- CAA dramatically increases the risk of intracerebral hemorrhage and requires extreme caution when considering anticoagulation therapies.
- A patient-centered and multidisciplinary approach to management is required when considering the competing risks of bleeding versus thrombosis in patients with CAA.
- Characteristic MRI findings of CAA can include multiple acute hemorrhagic cerebral lesions or chronic changes including microbleeds with hemosiderin deposition, white matter changes, and “microinfarctions.”
- Corovic A, et al. Cerebral amyloid angiopathy associated with inflammation: A systematic review of clinical and imaging features and outcome. Int J Stroke. 2018;13(3):257-267.
- Graff-Radford J, Rabinstein AA. Cerebral amyloid angiopathy criteria: the next generation. Lancet Neurol. 2022;21(8):674-6.
- Samarasekera N, et al. The association between cerebral amyloid angiopathy and intracerebral haemorrhage: systematic review and meta-analysis. J Neurol Neurosurg Psychiatry. 2012;83(3):275-81.
1. You receive the pathology report after an examination of the brain of an 89-year-old patient who passed away from ICH secondary to cerebral amyloid angiopathy. Which of the following characteristic findings would you expect the pathologist to have found in your patient with cerebral amyloid angiopathy?
A. Amyloid beta plaque deposition in tissues between nerve cells
B. Tau fibrillary tangles on brain imaging
C. Amyloid beta plaque deposition within blood vessels of the brain
D. Multifocal white matter lesions representing demyelinating plaques
Answer: C. Cerebral amyloid angiopathy is notable for amyloid-beta plaque deposition within the media and adventitia of the small and medium-sized blood vessels of the brain. This is distinguishable from Alzheimer’s disease, where hallmarks include the presence of extracellular amyloid beta plaques deposited in the tissues between nerve cells and tau fibrillary tangles. The last answer choice is often found in multiple sclerosis patients upon neuroimaging such as FLAIR MRI.
Effect of cerebral amyloid angiography on bleeding risk
2. One of your patients has CAA. They don’t know much about CAA and are wondering what some of the major risks of this disease are. You tell them:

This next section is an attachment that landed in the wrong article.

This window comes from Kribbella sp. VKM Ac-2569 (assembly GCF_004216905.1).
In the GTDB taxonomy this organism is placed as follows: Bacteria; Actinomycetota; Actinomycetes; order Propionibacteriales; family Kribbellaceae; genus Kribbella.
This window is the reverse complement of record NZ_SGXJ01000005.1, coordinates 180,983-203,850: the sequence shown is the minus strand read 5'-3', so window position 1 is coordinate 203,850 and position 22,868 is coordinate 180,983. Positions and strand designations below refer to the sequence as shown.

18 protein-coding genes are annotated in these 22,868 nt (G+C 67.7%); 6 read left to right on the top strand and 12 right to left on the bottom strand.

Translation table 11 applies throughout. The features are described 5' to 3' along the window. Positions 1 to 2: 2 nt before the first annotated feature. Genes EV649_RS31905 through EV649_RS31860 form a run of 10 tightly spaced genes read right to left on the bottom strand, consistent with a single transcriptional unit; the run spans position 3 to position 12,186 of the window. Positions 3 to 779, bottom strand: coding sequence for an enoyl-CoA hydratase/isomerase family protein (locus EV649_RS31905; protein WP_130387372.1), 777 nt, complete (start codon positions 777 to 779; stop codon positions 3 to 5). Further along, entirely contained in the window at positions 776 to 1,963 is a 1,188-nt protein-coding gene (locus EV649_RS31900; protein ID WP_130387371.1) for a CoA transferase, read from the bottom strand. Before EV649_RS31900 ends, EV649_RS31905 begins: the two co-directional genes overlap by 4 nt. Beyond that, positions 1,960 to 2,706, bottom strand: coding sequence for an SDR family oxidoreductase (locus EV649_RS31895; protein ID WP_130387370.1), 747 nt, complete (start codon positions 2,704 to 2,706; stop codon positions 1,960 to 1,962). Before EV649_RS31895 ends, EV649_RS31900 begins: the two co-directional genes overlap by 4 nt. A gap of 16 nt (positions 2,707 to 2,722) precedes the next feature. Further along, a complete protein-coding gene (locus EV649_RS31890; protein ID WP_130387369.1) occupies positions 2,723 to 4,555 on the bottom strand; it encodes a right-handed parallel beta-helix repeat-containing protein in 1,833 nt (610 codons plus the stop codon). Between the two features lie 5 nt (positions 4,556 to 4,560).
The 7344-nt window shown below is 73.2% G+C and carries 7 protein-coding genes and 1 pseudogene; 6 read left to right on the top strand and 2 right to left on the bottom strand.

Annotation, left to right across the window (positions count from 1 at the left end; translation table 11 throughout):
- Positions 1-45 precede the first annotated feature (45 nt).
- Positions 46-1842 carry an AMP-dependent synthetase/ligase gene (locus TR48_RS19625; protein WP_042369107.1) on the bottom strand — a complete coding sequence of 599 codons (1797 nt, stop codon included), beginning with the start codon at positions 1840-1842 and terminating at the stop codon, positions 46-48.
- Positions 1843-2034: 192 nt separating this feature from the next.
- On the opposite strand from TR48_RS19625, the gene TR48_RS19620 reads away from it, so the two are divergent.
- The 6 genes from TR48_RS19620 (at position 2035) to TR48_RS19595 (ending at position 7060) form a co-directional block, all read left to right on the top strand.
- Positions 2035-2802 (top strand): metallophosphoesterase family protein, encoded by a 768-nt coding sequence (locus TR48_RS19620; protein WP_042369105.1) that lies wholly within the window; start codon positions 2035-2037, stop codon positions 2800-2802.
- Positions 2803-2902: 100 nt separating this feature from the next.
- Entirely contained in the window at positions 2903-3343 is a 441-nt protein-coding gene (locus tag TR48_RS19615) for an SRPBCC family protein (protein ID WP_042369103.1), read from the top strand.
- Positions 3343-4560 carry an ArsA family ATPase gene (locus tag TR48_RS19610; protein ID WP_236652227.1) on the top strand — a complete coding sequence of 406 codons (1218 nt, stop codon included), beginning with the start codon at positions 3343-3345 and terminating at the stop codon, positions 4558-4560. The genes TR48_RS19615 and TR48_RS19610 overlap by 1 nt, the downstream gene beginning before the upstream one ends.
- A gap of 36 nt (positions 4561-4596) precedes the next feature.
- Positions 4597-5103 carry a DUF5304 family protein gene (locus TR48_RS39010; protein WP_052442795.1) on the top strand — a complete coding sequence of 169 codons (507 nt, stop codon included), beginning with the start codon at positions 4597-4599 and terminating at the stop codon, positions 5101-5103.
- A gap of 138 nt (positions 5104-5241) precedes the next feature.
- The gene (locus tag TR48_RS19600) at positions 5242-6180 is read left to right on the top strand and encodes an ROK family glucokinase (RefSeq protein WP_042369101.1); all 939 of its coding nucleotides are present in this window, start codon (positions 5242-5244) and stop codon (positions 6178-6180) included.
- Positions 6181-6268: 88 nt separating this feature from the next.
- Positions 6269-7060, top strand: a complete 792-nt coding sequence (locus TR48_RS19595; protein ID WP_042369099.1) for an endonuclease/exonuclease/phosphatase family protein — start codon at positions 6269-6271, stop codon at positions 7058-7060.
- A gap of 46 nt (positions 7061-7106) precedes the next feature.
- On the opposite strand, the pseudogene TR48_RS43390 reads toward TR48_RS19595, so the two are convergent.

A. CAA has an increased risk of ICH
B. CAA has an increased risk of pulmonary fibrosis
C. CAA carries no increased risk; reassure the patient their condition will not affect their health
D. CAA has an increased risk of peripheral neuropathy
Answer: A. In individuals affected by CAA, prior ICH has been associated with a 10-fold increased risk of recurrent ICH compared to those without. There is a high stroke risk for those with CAA and it should be one of the major concerns when treating a patient with CAA. The rest of the answer choices are incorrect–there are no known associations of CAA with lung hypoplasia or peripheral neuropathy.
Managing CAA with comorbidities
3. A 73-year-old patient is recovering from a spontaneous lobar hemorrhage and was subsequently found to have CAA by MRI. Her past medical history includes atrial fibrillation which is currently being managed with warfarin. You discuss with the patient that:
A. She should maintain her current warfarin therapy
B. She should be switched from warfarin to a DOAC for easier management
C. She may be a candidate for a left atrial appendage closure procedure and taken off anticoagulant therapy
D. Both B and C are suitable options after having a patient-centered discussion of the risks and benefits of both options
Answer: D. Warfarin confers the highest risk of ICH in CAA patients making DOACs the more preferable choice for anticoagulation. In addition, given this patient’s history of spontaneous bleeding, the provider may deem her unsuitable for any future anticoagulant treatment and recommend a left atrial appendage closure to prevent the risk of clotting due to her atrial fibrillation. In all cases of CAA, a patient-centered discussion should be held to identify the most appropriate course of treatment.
Best approach to DVT prophylaxis
4. An 87-year-old woman is brought to the emergency department by her son after falling at home and reportedly not being able to ambulate. There is no history of head trauma. Her past medical history includes ICH secondary to cerebral amyloid angiopathy. Physical examination shows moderate tenderness to the left hip and a limited range of motion. X-ray reveals an intertrochanteric hip fracture. The patient decides to undergo open reduction internal fixation of the hip. What is the best approach to DVT prophylaxis for this patient?